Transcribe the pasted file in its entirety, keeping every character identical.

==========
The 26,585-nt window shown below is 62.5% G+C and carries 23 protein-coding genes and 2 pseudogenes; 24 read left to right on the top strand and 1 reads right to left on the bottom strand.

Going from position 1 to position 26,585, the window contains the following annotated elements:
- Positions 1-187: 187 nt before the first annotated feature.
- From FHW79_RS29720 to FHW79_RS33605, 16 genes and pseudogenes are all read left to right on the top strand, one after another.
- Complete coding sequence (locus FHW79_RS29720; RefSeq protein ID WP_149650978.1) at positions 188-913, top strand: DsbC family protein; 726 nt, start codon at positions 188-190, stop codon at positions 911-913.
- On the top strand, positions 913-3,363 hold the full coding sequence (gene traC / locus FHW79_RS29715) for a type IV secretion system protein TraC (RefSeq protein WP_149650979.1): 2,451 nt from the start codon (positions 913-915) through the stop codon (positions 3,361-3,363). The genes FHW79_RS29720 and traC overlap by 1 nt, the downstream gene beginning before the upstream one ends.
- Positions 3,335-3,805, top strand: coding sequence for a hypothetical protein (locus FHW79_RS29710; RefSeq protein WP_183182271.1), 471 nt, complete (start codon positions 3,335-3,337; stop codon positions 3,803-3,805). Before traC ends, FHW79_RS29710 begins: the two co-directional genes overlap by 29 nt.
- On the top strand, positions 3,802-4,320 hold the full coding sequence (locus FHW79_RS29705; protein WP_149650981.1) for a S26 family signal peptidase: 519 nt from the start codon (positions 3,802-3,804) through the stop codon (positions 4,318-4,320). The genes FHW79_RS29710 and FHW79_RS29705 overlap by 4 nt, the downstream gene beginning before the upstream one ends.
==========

The 26,585-nt window shown below is 62.5% G+C and carries 23 protein-coding genes and 2 pseudogenes; 24 read left to right on the top strand and 1 reads right to left on the bottom strand.

Going from position 1 to position 26,585, the window contains the following annotated elements:
- Positions 1-187: 187 nt before the first annotated feature.
- From FHW79_RS29720 to FHW79_RS33605, 16 genes and pseudogenes are all read left to right on the top strand, one after another.
- Complete coding sequence (locus FHW79_RS29720; RefSeq protein ID WP_149650978.1) at positions 188-913, top strand: DsbC family protein; 726 nt, start codon at positions 188-190, stop codon at positions 911-913.
- On the top strand, positions 913-3,363 hold the full coding sequence (gene traC / locus FHW79_RS29715) for a type IV secretion system protein TraC (RefSeq protein WP_149650979.1): 2,451 nt from the start codon (positions 913-915) through the stop codon (positions 3,361-3,363). The genes FHW79_RS29720 and traC overlap by 1 nt, the downstream gene beginning before the upstream one ends.
- Positions 3,335-3,805, top strand: coding sequence for a hypothetical protein (locus FHW79_RS29710; RefSeq protein WP_183182271.1), 471 nt, complete (start codon positions 3,335-3,337; stop codon positions 3,803-3,805). Before traC ends, FHW79_RS29710 begins: the two co-directional genes overlap by 29 nt.
- On the top strand, positions 3,802-4,320 hold the full coding sequence (locus FHW79_RS29705; protein WP_149650981.1) for a S26 family signal peptidase: 519 nt from the start codon (positions 3,802-3,804) through the stop codon (positions 4,318-4,320). The genes FHW79_RS29710 and FHW79_RS29705 overlap by 4 nt, the downstream gene beginning before the upstream one ends.